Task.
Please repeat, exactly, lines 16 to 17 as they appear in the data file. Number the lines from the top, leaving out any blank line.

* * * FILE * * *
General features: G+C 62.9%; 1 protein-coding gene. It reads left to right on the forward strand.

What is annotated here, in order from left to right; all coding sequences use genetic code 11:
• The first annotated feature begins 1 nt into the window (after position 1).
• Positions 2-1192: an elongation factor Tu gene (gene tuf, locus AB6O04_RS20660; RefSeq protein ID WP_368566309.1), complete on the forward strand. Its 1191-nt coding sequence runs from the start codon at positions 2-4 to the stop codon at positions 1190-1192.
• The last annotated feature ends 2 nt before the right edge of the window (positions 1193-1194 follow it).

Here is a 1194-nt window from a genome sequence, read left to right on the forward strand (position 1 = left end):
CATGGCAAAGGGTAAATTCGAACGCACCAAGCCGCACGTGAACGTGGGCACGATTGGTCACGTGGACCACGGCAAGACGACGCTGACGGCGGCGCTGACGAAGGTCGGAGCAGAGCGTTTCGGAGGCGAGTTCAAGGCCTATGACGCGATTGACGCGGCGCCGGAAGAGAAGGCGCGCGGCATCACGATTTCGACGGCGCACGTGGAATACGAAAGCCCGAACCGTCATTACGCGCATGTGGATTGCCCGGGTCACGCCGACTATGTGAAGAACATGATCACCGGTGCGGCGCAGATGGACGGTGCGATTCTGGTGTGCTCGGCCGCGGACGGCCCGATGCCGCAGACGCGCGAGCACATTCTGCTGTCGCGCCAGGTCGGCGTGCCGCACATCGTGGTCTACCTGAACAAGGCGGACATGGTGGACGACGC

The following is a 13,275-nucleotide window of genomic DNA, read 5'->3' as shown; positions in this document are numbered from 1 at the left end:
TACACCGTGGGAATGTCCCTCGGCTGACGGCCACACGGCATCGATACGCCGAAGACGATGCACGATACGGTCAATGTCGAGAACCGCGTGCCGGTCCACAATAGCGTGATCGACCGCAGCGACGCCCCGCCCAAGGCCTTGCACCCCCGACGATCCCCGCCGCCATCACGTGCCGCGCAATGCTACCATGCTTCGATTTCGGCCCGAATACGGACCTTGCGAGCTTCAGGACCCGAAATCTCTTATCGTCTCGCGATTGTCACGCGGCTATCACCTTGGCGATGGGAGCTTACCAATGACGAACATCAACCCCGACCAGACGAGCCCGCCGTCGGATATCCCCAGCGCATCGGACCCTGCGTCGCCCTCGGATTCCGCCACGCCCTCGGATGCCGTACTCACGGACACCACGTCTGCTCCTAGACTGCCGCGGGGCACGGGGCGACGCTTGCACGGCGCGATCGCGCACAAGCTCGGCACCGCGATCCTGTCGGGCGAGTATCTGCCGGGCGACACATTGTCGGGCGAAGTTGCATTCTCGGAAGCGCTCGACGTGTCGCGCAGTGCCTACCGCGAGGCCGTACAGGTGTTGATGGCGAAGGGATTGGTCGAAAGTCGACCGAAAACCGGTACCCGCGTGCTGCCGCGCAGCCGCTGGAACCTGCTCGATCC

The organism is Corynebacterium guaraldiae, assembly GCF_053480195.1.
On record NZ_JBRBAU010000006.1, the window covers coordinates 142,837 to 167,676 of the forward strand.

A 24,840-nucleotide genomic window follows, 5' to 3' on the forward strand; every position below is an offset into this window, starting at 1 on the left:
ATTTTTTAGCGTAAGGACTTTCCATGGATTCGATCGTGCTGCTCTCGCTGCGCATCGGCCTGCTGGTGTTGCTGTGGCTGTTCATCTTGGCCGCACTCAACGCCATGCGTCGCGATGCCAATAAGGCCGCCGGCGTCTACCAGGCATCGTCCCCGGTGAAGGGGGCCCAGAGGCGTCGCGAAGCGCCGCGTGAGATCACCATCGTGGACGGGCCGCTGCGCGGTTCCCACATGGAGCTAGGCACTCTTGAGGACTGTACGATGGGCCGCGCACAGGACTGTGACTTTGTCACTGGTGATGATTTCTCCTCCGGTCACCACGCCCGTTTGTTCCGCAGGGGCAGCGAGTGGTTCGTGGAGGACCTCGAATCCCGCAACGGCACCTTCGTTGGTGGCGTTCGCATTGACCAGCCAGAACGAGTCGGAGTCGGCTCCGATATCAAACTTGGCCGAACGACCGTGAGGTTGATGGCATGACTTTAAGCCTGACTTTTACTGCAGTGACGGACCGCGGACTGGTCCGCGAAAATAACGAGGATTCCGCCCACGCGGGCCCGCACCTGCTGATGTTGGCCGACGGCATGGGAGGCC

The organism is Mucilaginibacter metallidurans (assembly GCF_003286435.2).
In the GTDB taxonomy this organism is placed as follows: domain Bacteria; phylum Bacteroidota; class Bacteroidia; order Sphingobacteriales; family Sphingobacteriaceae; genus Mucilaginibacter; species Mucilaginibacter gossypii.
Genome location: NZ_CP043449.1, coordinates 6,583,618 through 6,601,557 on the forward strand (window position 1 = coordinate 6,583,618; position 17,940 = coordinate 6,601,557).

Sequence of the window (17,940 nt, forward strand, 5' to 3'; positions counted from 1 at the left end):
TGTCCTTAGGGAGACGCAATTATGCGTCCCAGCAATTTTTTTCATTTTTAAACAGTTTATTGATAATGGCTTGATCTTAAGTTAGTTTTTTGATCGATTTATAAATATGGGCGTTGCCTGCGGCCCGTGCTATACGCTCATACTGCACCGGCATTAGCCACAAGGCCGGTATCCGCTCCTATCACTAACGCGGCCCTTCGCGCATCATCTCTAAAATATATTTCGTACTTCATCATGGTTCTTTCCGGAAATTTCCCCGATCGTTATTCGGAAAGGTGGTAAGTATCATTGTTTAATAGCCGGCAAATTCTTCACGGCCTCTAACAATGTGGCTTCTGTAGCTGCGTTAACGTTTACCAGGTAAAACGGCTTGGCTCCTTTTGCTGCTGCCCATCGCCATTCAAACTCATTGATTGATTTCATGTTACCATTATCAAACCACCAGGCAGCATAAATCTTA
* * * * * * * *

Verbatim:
Genome location: NZ_CP043449.1, coordinates 6,583,618 through 6,601,557 on the forward strand (window position 1 = coordinate 6,583,618; position 17,940 = coordinate 6,601,557).

Sequence of the window (17,940 nt, forward strand, 5' to 3'; positions counted from 1 at the left end):